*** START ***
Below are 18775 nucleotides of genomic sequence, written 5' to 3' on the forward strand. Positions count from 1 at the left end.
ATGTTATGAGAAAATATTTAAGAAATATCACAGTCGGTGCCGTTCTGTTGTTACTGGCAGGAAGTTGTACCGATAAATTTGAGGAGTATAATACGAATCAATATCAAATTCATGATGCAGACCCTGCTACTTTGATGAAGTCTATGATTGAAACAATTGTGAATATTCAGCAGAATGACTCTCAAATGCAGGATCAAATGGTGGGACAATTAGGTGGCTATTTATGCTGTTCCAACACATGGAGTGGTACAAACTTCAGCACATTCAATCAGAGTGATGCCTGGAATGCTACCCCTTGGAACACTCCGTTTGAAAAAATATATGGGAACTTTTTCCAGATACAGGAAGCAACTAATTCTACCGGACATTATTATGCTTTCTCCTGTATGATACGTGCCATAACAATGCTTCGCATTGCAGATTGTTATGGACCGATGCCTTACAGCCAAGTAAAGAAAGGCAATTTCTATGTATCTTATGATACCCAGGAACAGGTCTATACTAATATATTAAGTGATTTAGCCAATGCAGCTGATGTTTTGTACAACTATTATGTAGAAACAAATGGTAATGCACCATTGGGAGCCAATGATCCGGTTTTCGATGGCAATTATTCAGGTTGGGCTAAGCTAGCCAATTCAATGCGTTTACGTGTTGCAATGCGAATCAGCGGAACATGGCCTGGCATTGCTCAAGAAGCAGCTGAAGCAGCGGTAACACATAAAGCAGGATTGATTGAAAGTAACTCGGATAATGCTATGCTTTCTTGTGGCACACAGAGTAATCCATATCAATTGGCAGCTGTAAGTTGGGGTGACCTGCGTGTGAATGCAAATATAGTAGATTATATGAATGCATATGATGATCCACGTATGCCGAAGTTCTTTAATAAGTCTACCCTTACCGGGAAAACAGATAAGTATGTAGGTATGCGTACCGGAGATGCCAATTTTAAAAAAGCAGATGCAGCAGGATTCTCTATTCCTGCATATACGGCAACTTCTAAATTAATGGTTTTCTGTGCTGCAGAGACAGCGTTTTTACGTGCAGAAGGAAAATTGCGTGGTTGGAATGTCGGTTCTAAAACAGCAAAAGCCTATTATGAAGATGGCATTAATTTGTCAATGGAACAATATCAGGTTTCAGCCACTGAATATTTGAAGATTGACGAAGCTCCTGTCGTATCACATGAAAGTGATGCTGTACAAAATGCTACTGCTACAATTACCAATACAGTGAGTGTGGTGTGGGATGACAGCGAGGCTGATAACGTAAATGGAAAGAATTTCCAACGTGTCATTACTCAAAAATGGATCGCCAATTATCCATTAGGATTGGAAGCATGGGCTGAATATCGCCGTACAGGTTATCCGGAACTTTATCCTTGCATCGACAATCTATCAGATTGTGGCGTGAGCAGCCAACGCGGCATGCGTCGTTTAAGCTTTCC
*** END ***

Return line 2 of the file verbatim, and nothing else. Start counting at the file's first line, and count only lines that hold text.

ATGTTATGAGAAAATATTTAAGAAATATCACAGTCGGTGCCGTTCTGTTGTTACTGGCAGGAAGTTGTACCGATAAATTTGAGGAGTATAATACGAATCAATATCAAATTCATGATGCAGACCCTGCTACTTTGATGAAGTCTATGATTGAAACAATTGTGAATATTCAGCAGAATGACTCTCAAATGCAGGATCAAATGGTGGGACAATTAGGTGGCTATTTATGCTGTTCCAACACATGGAGTGGTACAAACTTCAGCACATTCAATCAGAGTGATGCCTGGAATGCTACCCCTTGGAACACTCCGTTTGAAAAAATATATGGGAACTTTTTCCAGATACAGGAAGCAACTAATTCTACCGGACATTATTATGCTTTCTCCTGTATGATACGTGCCATAACAATGCTTCGCATTGCAGATTGTTATGGACCGATGCCTTACAGCCAAGTAAAGAAAGGCAATTTCTATGTATCTTATGATACCCAGGAACAGGTCTATACTAATATATTAAGTGATTTAGCCAATGCAGCTGATGTTTTGTACAACTATTATGTAGAAACAAATGGTAATGCACCATTGGGAGCCAATGATCCGGTTTTCGATGGCAATTATTCAGGTTGGGCTAAGCTAGCCAATTCAATGCGTTTACGTGTTGCAATGCGAATCAGCGGAACATGGCCTGGCATTGCTCAAGAAGCAGCTGAAGCAGCGGTAACACATAAAGCAGGATTGATTGAAAGTAACTCGGATAATGCTATGCTTTCTTGTGGCACACAGAGTAATCCATATCAATTGGCAGCTGTAAGTTGGGGTGACCTGCGTGTGAATGCAAATATAGTAGATTATATGAATGCATATGATGATCCACGTATGCCGAAGTTCTTTAATAAGTCTACCCTTACCGGGAAAACAGATAAGTATGTAGGTATGCGTACCGGAGATGCCAATTTTAAAAAAGCAGATGCAGCAGGATTCTCTATTCCTGCATATACGGCAACTTCTAAATTAATGGTTTTCTGTGCTGCAGAGACAGCGTTTTTACGTGCAGAAGGAAAATTGCGTGGTTGGAATGTCGGTTCTAAAACAGCAAAAGCCTATTATGAAGATGGCATTAATTTGTCAATGGAACAATATCAGGTTTCAGCCACTGAATATTTGAAGATTGACGAAGCTCCTGTCGTATCACATGAAAGTGATGCTGTACAAAATGCTACTGCTACAATTACCAATACAGTGAGTGTGGTGTGGGATGACAGCGAGGCTGATAACGTAAATGGAAAGAATTTCCAACGTGTCATTACTCAAAAATGGATCGCCAATTATCCATTAGGATTGGAAGCATGGGCTGAATATCGCCGTACAGGTTATCCGGAACTTTATCCTTGCATCGACAATCTATCAGATTGTGGCGTGAGCAGCCAACGCGGCATGCGTCGTTTAAGCTTTCC